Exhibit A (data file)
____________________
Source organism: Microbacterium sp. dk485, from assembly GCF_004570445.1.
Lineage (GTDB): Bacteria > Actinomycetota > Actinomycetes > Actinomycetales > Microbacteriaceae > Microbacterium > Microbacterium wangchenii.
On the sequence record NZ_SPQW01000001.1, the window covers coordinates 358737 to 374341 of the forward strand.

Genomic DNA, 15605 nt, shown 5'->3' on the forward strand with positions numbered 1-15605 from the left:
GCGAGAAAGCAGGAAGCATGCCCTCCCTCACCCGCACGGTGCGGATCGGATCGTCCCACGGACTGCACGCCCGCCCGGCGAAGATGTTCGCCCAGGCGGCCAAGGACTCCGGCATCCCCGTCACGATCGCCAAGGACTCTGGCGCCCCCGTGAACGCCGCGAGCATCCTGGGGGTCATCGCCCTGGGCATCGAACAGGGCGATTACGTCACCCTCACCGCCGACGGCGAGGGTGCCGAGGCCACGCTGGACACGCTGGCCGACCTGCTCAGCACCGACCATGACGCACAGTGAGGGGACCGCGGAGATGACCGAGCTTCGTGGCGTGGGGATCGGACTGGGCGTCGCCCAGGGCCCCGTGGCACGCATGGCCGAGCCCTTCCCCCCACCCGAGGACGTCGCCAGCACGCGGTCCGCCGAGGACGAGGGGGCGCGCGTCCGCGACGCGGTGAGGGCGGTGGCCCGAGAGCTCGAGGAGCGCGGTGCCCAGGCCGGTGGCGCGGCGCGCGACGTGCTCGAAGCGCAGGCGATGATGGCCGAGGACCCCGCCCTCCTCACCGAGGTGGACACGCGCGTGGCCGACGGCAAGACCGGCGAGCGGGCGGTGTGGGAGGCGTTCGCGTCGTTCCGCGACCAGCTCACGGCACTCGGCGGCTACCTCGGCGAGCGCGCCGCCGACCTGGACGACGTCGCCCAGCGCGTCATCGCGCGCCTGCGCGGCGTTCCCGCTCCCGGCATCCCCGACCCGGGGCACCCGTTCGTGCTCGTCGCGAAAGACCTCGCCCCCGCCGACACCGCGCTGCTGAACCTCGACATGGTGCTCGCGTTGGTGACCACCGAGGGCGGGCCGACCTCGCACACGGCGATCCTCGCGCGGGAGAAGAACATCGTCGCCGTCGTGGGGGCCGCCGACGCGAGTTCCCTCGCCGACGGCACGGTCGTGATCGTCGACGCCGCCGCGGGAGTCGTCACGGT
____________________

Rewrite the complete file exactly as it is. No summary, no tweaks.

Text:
Source organism: Microbacterium sp. dk485, from assembly GCF_004570445.1.
Lineage (GTDB): Bacteria > Actinomycetota > Actinomycetes > Actinomycetales > Microbacteriaceae > Microbacterium > Microbacterium wangchenii.
On the sequence record NZ_SPQW01000001.1, the window covers coordinates 358737 to 374341 of the forward strand.

Genomic DNA, 15605 nt, shown 5'->3' on the forward strand with positions numbered 1-15605 from the left:
GCGAGAAAGCAGGAAGCATGCCCTCCCTCACCCGCACGGTGCGGATCGGATCGTCCCACGGACTGCACGCCCGCCCGGCGAAGATGTTCGCCCAGGCGGCCAAGGACTCCGGCATCCCCGTCACGATCGCCAAGGACTCTGGCGCCCCCGTGAACGCCGCGAGCATCCTGGGGGTCATCGCCCTGGGCATCGAACAGGGCGATTACGTCACCCTCACCGCCGACGGCGAGGGTGCCGAGGCCACGCTGGACACGCTGGCCGACCTGCTCAGCACCGACCATGACGCACAGTGAGGGGACCGCGGAGATGACCGAGCTTCGTGGCGTGGGGATCGGACTGGGCGTCGCCCAGGGCCCCGTGGCACGCATGGCCGAGCCCTTCCCCCCACCCGAGGACGTCGCCAGCACGCGGTCCGCCGAGGACGAGGGGGCGCGCGTCCGCGACGCGGTGAGGGCGGTGGCCCGAGAGCTCGAGGAGCGCGGTGCCCAGGCCGGTGGCGCGGCGCGCGACGTGCTCGAAGCGCAGGCGATGATGGCCGAGGACCCCGCCCTCCTCACCGAGGTGGACACGCGCGTGGCCGACGGCAAGACCGGCGAGCGGGCGGTGTGGGAGGCGTTCGCGTCGTTCCGCGACCAGCTCACGGCACTCGGCGGCTACCTCGGCGAGCGCGCCGCCGACCTGGACGACGTCGCCCAGCGCGTCATCGCGCGCCTGCGCGGCGTTCCCGCTCCCGGCATCCCCGACCCGGGGCACCCGTTCGTGCTCGTCGCGAAAGACCTCGCCCCCGCCGACACCGCGCTGCTGAACCTCGACATGGTGCTCGCGTTGGTGACCACCGAGGGCGGGCCGACCTCGCACACGGCGATCCTCGCGCGGGAGAAGAACATCGTCGCCGTCGTGGGGGCCGCCGACGCGAGTTCCCTCGCCGACGGCACGGTCGTGATCGTCGACGCCGCCGCGGGAGTCGTCACGGT